1930 Approximate
Hodgson Pipe. Material: wood, metal. Size: 5 1/4" L. Description: red painted wooden bowl - thin silver metal band separates stem and mouthpiece - black hardened material (lucite or vulcanite) forms short stem and mouthpiece.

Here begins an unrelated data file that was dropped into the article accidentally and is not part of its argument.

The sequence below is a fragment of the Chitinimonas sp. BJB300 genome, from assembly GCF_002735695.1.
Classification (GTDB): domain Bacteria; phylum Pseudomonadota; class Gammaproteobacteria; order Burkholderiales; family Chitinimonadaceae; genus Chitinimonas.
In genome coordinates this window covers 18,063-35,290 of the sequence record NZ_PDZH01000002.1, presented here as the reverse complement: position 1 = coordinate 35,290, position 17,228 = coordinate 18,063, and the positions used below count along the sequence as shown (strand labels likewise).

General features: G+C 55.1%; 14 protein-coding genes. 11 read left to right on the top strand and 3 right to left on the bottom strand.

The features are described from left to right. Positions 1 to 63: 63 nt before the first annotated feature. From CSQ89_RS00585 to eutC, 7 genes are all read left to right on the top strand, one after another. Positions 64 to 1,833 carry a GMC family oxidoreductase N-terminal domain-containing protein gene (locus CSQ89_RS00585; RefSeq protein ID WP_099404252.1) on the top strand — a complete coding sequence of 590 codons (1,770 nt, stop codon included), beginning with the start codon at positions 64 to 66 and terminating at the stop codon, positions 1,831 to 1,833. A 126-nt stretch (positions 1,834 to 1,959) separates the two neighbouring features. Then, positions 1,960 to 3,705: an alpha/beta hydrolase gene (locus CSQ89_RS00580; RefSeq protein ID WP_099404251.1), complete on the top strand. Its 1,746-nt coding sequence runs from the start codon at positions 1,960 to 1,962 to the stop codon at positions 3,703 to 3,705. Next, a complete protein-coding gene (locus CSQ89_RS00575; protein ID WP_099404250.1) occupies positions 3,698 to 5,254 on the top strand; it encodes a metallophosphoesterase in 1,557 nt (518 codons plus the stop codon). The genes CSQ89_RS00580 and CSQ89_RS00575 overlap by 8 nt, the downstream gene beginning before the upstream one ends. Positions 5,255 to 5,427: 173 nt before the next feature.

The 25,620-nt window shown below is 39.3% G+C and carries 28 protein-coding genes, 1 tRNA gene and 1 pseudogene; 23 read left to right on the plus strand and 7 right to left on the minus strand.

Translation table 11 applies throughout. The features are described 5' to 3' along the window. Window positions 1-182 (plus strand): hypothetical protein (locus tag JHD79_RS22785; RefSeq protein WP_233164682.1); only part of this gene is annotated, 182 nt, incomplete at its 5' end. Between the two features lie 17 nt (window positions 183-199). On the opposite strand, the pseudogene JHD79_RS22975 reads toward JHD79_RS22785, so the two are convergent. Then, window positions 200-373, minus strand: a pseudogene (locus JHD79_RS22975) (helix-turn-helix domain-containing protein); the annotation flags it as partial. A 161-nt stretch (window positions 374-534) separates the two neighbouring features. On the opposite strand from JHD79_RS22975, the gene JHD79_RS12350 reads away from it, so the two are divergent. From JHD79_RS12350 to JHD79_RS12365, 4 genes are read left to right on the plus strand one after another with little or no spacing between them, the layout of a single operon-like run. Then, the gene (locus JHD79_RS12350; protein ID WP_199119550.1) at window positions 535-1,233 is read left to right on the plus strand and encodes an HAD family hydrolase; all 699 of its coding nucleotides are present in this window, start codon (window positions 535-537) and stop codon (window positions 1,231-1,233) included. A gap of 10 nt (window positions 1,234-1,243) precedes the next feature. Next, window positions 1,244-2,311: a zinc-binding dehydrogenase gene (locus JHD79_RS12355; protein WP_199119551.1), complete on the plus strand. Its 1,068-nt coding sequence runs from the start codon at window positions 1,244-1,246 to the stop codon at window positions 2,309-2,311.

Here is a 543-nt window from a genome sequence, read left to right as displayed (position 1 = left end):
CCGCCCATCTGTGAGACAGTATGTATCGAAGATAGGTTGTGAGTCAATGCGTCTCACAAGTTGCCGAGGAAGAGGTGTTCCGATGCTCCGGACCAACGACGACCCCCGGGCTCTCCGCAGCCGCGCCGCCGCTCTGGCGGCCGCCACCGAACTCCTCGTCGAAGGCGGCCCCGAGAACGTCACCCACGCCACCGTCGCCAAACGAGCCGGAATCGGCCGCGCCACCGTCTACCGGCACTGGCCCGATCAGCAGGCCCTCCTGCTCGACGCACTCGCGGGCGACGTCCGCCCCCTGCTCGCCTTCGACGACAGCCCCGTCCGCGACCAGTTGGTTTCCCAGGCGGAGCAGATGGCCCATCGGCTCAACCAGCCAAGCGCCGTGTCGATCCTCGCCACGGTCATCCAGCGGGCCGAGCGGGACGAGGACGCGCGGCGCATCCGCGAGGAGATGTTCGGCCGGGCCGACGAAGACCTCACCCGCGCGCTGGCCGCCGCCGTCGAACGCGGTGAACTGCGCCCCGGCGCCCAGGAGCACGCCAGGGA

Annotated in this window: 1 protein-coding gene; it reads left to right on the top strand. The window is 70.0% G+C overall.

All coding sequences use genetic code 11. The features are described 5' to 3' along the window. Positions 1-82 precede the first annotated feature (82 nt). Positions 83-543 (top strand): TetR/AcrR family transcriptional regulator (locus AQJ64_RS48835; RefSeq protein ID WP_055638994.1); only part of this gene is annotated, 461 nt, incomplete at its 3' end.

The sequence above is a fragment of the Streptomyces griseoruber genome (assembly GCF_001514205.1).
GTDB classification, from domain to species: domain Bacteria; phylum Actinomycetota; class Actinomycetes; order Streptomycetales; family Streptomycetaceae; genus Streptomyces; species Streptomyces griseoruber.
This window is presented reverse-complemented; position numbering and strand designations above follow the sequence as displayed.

Hodgson Collection. Prior to accessioning, the number 1 was printed in black ink on bowl. Smoke Rings Hodgson notes: "This blushing number was purchased in Waseca at Didra's Drug Store from Martin Kohler because of its unusual shape. I liked it fine, but could never get a pipe cleaner through it. In trying to fine a "Northwest Passage" with a heavy wire, a hole was poked in the bottom. Not wishing to discard a good pipe during the depression (this was about 1930) I plugged the hole with plastic wood, but it wasn't perfectly tight and leaked bug juice. Thinking to make it both tight and beautiful, a fine coat of implement paint was applied. These repairs were highly successful until the pipe was smoked. When the paint began to peel and burn, the nauseating fumes were overpowering and the relic of sad experience was turned out to pasture. Moral-Implement paint is not intended for hot pipes." Robert E. Hodgson (1893-1968) was superintendent of the Southern Experiment Station from 1919 to 1960. He promoted modern agricultural methods in Waseca and throughout Minnesota. From 1948 to 1964, Hodgson wrote a column for The Farmer Magazine, and his column “Bob Hodgson Talks” appeared in more than one hundred rural Minnesota newspapers for over 20 years. Hodgson was a member of the Waseca County Historical Society, the Waseca County Horse Thief Detectives, The Boy Scouts and other organizations. Among his many interests were history, nature study and pipe collecting. During World War II, Hodgson wrote a once a month letter to members of Boy Scout Troop 85 who were serving in the armed forces all over the world. The letters were published in the Waseca Journal with separate copies printed and mailed to any Waseca serviceman who wished to receive them. Hodgson’s letters maintained the home contacts, helped men keep up on the locations of friends and provided morale-boosting communications for those far away from home.